Don't Skip This Important Step When Making Hollandaise Sauce

Often known as one of the five French "mother sauces," hollandaise sauce is delicious on fish or potatoes, and we wouldn't consider an eggs Benedict (or any kind of Benedict) complete without it. A basic hollandaise sauce is comprised of butter, egg yolks, lemon, water, and a pinch of salt and pepper. When making hollandaise sauce, garnering the best results requires attention to detail. There's not a huge degree of difficulty in whipping up a good hollandaise, but the science dictates that you treat the eggs with care and pay attention to timing.

To get a rich, frothy, buttery hollandaise, the most important step is to use room-temperature eggs. When you temper eggs (with or without a turkey baster), you are combining them with liquid that is either hot or room temperature but not cold. The reason we temper eggs is to prevent the proteins in the whites and yolks from coagulating.

Likewise, when making a hollandaise sauce, the main goal is to use hot butter to emulsify the egg yolks. Hot butter combined with cold egg yolks will result in clumping and curdling. The best tip for making sure eggs are room temperature is to leave them out for about two hours. Need to bring them to room temperature faster? You can place the eggs in a bowl of warm (not hot) water for up to 10 minutes.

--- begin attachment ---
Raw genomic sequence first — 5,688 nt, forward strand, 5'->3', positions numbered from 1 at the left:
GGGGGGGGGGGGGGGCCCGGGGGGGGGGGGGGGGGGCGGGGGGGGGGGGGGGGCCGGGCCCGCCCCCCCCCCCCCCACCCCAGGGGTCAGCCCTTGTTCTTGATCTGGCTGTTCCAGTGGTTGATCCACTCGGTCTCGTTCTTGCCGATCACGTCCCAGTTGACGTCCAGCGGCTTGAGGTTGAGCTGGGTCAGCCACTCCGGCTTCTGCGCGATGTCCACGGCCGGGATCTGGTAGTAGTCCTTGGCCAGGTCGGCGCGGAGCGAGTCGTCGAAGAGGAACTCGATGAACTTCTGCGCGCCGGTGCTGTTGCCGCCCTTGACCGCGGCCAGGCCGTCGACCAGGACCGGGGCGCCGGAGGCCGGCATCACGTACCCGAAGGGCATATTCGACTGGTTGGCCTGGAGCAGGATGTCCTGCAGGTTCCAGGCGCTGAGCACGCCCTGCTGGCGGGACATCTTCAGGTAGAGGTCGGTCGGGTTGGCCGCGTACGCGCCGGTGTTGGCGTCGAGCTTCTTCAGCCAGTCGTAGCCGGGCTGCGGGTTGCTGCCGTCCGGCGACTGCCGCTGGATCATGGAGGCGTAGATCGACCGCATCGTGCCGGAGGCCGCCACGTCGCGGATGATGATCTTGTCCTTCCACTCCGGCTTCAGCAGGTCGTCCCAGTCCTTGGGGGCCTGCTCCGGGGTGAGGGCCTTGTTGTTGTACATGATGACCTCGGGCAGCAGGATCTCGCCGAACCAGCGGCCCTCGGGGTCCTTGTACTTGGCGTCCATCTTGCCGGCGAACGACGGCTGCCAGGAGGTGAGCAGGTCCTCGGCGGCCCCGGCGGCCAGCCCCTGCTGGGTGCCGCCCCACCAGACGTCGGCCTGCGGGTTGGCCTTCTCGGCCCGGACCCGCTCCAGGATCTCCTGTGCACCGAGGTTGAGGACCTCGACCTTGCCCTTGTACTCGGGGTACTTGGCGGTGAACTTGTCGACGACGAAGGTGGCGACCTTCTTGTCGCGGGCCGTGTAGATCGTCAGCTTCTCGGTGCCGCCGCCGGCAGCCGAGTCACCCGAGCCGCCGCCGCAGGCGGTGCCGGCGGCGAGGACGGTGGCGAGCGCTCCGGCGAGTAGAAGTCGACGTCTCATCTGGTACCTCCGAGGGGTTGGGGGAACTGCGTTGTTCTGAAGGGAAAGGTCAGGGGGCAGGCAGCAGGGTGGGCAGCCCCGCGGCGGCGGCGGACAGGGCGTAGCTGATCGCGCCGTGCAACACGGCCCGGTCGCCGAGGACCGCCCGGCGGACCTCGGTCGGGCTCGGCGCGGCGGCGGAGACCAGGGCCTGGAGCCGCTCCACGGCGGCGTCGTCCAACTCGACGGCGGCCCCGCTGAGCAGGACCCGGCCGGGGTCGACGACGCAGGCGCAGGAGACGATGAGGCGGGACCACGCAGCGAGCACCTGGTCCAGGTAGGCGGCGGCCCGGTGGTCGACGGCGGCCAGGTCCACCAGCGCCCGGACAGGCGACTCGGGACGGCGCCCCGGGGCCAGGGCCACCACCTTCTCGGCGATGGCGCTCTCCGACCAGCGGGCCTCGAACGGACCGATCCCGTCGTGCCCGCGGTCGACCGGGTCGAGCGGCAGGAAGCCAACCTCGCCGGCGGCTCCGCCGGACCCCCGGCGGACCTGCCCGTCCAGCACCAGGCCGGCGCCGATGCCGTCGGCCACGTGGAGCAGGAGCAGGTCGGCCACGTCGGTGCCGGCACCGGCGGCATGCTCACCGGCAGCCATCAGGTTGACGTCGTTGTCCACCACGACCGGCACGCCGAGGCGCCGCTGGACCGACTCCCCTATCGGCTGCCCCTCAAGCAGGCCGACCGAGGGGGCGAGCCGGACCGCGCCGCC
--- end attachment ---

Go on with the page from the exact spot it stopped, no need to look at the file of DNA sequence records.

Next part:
Try these tips for a chef-level hollandaise

In addition to using room-temperature egg yolks for your hollandaise sauce, there are a few cooking tips that will elevate it to French-chef status. In this recipe for lemony hollandaise sauce, it's recommended to beat the egg yolks, lemon juice, and water with a metal whisk until the mixture doubles in volume. This will incorporate air into the sauce and achieve the frothy, velvety texture that a good hollandaise is known for. Another method for achieving this texture is to pulse the sauce in a blender.

When it's time to cook the hollandaise, pay close attention to temperature so as not to cook the eggs. You'll need a double-boiler method for this. Place a pot with the egg mixture over simmering water and cook it for 2-3 minutes, whisking continuously. Remove the mixture from the heat and slowly whisk in the melted butter. You'll want to use the hollandaise sauce right away, so prepare accordingly.

Another tip for a stellar hollandaise sauce is to use grass-fed butter for a deep yellow color that makes the sauce pop with golden hues. Want a little bite to your sauce? Add a pinch of cayenne or a ½ teaspoon of Dijon mustard. Making a hollandaise sauce may seem intimidating, but by following a couple of key steps, you can pull it off with ease and be ready to top your eggs Benedict like a professional chef.